Topic: KernelThe kernel is at the core of the operating system.
O'Reilly Network articles about this topic:
Making NetBSD Multiboot-Compatible
The i386 boot process is as crufty as you'd expect from decades of stagnation. Booting your OS could be much easier--that's why the GRUB hackers developed The Multiboot Specification. Julio M. Merino Vidal explains why Multiboot exists, what it can do for you, and how he modified the NetBSD kernel to work with it.
OpenBSD 3.7: The Wizard of OS
Has it been six months already? OpenBSD 3.7 is ready to go as you read this. Federico Biancuzzi discusses the release with several core developers, touching on subjects such as Wi-Fi support, improved package tools, and the shipped versions of popular projects including Apache
httpd, X.org, and
Freedom, Innovation, and Convenience: The RMS Interview
Since 1984, Richard M. Stallman has fought for software freedom as a coder, a project leader, and a philosopher. The GNU GPL and GNU/Linux projects are just two results of that work. Federico Biancuzzi recently interviewed rms about his views on freedom, the GNU project, and the Linux kernel and GNU/Linux distributions.
OpenBSD 3.6 Live
Right on schedule, the OpenBSD team plans to release version 3.6 on November 1. Federico Biancuzzi recently interviewed several members of the core team about new features and changes in the code and the project.
Adding System Calls (an OpenBSD Example)
Kernel programming sometimes feels like a dark art where application programmers should never venture, but sometimes it's the right way to solve a problem. (Oh, and it's also very interesting.) One of the easiest places to start is by adding a new system call to a kernel. Kevin Lo explains how and why, with the OpenBSD kernel.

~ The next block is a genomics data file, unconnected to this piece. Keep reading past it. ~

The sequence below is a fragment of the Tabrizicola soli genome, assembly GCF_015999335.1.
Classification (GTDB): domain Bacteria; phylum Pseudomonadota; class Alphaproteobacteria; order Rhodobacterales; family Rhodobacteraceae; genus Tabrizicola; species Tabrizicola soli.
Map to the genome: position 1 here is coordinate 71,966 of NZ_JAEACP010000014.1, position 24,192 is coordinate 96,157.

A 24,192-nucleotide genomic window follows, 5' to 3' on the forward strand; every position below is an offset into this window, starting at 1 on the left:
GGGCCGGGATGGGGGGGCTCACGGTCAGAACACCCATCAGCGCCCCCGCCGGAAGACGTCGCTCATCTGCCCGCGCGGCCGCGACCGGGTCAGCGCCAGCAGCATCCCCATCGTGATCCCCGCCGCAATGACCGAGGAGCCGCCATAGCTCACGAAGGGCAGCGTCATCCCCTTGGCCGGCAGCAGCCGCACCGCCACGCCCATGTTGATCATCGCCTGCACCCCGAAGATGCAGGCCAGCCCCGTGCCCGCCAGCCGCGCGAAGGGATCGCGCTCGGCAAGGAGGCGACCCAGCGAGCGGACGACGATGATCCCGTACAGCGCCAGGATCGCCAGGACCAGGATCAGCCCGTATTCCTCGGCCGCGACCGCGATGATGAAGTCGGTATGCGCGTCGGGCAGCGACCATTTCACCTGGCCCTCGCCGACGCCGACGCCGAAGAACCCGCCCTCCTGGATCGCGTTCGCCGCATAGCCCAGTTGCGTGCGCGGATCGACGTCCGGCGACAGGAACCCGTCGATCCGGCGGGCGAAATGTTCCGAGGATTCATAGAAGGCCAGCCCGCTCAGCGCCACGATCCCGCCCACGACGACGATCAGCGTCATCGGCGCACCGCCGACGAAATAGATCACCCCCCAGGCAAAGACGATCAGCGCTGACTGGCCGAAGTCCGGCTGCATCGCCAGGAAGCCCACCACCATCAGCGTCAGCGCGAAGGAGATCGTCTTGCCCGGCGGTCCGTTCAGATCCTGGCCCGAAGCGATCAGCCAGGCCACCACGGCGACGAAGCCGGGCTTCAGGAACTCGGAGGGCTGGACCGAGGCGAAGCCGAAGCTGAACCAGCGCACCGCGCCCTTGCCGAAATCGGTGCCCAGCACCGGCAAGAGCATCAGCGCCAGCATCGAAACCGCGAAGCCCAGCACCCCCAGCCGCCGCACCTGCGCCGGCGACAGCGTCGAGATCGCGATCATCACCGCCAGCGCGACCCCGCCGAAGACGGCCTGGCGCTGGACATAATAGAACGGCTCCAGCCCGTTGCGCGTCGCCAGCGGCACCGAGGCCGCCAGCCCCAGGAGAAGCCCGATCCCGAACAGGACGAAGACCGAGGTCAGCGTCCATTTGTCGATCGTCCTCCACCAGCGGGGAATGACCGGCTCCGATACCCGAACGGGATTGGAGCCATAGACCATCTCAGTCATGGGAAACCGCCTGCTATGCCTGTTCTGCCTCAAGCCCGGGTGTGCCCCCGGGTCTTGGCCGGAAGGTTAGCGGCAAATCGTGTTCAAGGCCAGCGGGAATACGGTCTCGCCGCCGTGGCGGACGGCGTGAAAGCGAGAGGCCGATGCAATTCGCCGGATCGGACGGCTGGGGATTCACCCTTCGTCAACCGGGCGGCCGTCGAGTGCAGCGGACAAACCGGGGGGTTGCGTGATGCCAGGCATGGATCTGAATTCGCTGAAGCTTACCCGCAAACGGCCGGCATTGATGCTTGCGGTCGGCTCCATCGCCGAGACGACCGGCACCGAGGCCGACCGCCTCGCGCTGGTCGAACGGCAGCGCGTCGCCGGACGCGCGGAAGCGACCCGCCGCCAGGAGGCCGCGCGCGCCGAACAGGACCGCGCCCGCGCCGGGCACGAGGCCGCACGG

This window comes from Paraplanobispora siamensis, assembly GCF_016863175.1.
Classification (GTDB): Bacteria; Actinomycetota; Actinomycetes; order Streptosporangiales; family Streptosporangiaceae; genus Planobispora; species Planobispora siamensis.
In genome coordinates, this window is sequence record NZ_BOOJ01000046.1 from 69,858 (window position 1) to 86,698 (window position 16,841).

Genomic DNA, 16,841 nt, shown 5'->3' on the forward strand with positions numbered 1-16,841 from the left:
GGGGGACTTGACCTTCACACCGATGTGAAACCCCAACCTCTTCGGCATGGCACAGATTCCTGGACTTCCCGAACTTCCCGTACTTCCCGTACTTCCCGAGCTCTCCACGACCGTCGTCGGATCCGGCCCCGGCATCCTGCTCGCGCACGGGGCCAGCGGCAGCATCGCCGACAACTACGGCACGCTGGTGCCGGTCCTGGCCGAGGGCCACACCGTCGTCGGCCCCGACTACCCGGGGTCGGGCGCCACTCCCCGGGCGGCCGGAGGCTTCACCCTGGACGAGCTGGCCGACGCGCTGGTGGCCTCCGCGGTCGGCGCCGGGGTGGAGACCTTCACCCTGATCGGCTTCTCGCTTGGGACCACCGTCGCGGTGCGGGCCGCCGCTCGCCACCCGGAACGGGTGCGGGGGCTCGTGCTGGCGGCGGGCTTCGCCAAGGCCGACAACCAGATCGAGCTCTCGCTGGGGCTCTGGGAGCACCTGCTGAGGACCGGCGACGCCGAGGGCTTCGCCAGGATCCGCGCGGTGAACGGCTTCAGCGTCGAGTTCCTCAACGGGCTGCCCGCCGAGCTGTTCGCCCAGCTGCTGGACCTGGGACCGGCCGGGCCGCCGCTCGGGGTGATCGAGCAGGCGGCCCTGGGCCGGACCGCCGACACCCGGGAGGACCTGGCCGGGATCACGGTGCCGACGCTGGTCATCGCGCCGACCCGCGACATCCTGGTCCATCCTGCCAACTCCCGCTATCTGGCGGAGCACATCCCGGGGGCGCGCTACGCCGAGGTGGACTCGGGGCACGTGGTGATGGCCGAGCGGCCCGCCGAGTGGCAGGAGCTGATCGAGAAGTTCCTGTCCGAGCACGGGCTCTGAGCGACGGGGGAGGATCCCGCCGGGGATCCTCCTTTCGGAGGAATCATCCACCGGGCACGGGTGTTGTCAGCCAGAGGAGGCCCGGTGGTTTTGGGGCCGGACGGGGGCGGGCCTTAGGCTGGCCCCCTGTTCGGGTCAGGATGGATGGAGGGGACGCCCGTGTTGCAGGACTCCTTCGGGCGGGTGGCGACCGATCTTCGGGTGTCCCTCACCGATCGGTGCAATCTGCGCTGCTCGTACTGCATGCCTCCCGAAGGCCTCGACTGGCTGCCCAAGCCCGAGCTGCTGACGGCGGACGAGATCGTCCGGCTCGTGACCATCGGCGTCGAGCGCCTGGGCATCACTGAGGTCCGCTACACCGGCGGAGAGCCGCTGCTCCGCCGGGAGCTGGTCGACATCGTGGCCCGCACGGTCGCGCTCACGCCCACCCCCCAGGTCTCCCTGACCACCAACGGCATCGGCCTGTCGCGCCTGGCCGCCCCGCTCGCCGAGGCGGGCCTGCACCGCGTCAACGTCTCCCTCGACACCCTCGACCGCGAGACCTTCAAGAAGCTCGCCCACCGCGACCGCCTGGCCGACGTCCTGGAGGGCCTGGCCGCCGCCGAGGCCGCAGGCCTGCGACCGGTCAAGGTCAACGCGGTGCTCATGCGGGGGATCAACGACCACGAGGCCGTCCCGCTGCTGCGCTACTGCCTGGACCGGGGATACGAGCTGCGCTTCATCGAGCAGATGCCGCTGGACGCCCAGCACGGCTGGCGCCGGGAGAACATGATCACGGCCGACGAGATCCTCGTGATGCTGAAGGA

"Of course it runs NetBSD." NetBSD's fantastically portable, but that doesn't make it supremely easy to install on oddball hardware like a Dreamcast or a palmtop computer. Michael Lucas demonstrates cross-installation with the HP Jornada 728.
IRIX Binary Compatibility, Part 6
With IRIX threads emulated, it's time to emulate share groups, a building block of parallel processing. Emmanuel Dreyfus digs deep into his bag of reverse engineering tricks to demonstrate how headers, documentation, a debugger, and a lot of luck are helping NetBSD build a binary compatibility layer for IRIX.
IRIX Binary Compatibility, Part 5
How do you emulate a thread model on an operating system that doesn't support native threads (in user space, anyway)? Emmanuel Dreyfus returns with the fifth article of his series on reverse engineering and kernel programming. This time, he explains thread models and demonstrates how NetBSD emulates IRIX threads.
System Panics, Part 2: Recovering and Debugging
In Michael Lucas' last column, he showed us how to prepare a FreeBSD system in case of a panic. In Part 2, he explains how to get some useful information if you do suffer a system crash.
Lion Worm Continues Rampage
Noel Davis shows us the Lion worm; a race condition in the Linux kernel; buffer overflows in several SCO Unix utilities; a new version of MySQL that fixes a major security problem; vulnerabilities in some Cisco routers, switches, and concentrators; and problems with Raptor Firewall, CrazyWWWBoard, Solaris tip, and Pitbull LX.
Mac OS X Opens Apple to a New Audience
Apple has been anything but open source in the past, but with Darwin, it's breaking new ground that may attract a whole new breed of developer.
Accessing MS-DOS Filesystems
Dru Lavigne shows us how to access MS-DOS filesystems from BSD using the programs mtools and mfm.
The System Startup Daemon: init
Dru Lavigne steps us through the boot process on a BSD system and explains the
Discovering System Processes Part II
Dru Lavigne takes us deeper into the realm of system processes and explains interprocess communication and signal handling.
OpenBSD Kernel Compilation and Optimization
Recompile your OpenBSD kernel to achieve optimum performance. David Jorm walks us through the process and shows us basic speed hacks.
NetBSD for the FreeBSD User: Building a NetBSD kernel
Michael Lucas compiles a custom NetBSD kernel on an Alpha Multia. He details the differences a person familiar with FreeBSD might run into.
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